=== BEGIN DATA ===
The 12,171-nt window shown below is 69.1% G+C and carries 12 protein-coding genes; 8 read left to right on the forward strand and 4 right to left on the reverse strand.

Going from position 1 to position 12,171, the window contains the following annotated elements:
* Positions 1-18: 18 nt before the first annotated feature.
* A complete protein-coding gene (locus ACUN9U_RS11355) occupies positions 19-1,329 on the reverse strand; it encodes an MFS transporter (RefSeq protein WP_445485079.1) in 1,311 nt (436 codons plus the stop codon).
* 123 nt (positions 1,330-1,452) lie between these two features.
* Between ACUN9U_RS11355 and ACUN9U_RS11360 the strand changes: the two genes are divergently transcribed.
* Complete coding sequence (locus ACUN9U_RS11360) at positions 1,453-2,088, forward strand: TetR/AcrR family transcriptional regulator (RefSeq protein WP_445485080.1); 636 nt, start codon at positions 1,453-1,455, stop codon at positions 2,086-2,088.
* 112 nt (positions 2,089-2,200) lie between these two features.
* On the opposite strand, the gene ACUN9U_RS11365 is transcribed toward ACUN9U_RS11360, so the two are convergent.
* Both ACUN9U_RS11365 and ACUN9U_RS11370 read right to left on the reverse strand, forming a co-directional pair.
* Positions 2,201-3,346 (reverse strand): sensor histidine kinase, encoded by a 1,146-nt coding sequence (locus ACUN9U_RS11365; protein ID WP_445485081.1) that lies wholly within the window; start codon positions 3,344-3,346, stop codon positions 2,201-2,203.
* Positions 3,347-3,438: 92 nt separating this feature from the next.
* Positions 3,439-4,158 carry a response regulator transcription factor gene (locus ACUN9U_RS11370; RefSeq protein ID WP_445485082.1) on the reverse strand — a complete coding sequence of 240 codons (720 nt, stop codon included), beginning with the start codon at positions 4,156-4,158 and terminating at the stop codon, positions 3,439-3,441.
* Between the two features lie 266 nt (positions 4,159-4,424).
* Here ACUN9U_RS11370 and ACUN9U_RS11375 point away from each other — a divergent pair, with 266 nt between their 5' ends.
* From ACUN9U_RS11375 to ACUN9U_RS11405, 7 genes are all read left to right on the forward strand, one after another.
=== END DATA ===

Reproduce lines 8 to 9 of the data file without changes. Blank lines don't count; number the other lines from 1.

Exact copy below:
* 112 nt (positions 2,089-2,200) lie between these two features.
* On the opposite strand, the gene ACUN9U_RS11365 is transcribed toward ACUN9U_RS11360, so the two are convergent.